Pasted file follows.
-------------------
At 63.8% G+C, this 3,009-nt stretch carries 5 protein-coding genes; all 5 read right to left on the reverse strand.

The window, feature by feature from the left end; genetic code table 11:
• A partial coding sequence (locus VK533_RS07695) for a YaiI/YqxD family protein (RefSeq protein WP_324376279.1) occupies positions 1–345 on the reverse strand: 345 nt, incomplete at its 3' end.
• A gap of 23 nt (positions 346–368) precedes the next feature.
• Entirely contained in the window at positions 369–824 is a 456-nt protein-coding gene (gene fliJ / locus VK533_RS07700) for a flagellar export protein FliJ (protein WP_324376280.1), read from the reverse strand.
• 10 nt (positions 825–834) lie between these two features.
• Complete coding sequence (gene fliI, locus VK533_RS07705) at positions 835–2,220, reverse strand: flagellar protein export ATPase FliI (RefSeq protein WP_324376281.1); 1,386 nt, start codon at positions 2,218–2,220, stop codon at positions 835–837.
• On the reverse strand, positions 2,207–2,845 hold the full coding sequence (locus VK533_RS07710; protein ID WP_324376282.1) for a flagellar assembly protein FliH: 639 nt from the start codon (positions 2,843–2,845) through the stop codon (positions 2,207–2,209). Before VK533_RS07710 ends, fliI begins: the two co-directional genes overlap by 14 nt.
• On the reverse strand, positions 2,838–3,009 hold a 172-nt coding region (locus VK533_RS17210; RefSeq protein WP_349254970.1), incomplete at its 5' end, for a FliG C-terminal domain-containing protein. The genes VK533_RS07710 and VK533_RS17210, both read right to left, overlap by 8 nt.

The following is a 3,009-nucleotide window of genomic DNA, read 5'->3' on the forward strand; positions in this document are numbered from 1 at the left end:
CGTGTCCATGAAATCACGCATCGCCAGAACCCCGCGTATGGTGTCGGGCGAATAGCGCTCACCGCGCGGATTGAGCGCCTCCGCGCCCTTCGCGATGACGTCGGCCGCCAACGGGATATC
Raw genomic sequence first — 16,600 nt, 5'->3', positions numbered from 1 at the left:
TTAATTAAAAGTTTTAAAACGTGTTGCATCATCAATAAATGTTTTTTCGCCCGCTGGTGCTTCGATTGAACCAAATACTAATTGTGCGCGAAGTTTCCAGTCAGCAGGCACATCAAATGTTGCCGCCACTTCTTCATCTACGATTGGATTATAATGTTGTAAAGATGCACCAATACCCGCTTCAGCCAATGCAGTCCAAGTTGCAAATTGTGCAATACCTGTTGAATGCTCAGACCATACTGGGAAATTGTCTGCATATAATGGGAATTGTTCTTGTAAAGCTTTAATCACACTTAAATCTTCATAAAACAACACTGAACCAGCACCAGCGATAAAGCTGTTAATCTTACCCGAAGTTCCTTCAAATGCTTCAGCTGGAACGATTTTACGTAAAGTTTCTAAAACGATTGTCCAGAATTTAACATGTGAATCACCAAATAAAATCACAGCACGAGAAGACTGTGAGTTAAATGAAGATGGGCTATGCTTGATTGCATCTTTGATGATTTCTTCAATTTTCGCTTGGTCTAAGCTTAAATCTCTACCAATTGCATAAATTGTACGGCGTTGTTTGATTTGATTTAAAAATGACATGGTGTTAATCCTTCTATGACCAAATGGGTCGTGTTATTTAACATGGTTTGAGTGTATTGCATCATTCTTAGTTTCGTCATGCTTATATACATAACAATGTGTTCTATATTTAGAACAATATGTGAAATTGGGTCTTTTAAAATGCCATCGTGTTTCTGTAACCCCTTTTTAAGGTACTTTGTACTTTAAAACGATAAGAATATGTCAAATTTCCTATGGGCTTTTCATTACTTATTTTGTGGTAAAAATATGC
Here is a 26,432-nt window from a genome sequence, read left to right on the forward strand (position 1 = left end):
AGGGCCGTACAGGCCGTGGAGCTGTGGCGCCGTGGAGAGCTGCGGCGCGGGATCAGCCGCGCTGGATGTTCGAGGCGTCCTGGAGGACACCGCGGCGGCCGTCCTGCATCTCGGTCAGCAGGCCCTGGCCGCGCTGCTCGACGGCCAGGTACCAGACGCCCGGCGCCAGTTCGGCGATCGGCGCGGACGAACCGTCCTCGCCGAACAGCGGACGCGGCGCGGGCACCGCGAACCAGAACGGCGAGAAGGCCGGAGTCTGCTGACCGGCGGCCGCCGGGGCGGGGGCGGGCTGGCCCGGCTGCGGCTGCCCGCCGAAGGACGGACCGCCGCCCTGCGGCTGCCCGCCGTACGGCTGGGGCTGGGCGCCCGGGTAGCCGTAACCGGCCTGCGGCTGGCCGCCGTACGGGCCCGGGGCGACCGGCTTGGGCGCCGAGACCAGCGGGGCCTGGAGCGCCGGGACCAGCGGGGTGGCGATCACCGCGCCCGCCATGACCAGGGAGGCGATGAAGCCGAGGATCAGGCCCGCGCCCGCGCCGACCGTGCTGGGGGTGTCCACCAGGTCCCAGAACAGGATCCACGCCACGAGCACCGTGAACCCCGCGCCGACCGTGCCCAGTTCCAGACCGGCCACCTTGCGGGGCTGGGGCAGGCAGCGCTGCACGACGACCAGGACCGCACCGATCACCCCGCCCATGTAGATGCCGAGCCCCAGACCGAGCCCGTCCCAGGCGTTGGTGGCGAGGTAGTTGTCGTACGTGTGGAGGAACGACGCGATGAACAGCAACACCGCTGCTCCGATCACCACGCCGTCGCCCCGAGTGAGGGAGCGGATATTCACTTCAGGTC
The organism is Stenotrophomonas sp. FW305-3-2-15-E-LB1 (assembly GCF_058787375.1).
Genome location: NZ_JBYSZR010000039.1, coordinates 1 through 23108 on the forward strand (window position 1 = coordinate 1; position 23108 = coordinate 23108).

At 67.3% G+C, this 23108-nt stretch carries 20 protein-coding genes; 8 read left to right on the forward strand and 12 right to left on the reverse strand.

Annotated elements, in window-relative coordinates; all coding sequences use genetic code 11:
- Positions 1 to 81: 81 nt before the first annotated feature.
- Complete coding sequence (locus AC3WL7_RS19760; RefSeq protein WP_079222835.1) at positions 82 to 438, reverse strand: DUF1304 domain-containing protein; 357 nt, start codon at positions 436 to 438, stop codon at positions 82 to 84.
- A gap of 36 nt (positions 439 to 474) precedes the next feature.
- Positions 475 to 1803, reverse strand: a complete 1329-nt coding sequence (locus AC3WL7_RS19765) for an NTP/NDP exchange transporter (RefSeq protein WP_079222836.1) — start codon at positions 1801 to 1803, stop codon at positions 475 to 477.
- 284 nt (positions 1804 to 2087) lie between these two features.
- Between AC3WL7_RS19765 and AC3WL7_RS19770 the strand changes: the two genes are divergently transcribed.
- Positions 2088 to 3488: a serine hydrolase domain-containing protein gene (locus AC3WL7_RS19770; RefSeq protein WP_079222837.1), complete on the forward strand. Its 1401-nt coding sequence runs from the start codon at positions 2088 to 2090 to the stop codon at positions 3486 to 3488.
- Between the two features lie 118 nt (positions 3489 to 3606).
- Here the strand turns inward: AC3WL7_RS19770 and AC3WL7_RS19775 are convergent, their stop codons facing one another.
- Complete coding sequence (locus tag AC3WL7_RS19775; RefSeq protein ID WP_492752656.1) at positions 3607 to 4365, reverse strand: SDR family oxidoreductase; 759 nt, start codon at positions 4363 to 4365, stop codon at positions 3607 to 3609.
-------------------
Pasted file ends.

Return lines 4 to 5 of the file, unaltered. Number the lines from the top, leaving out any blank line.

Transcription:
• A gap of 23 nt (positions 346–368) precedes the next feature.
• Entirely contained in the window at positions 369–824 is a 456-nt protein-coding gene (gene fliJ / locus VK533_RS07700) for a flagellar export protein FliJ (protein WP_324376280.1), read from the reverse strand.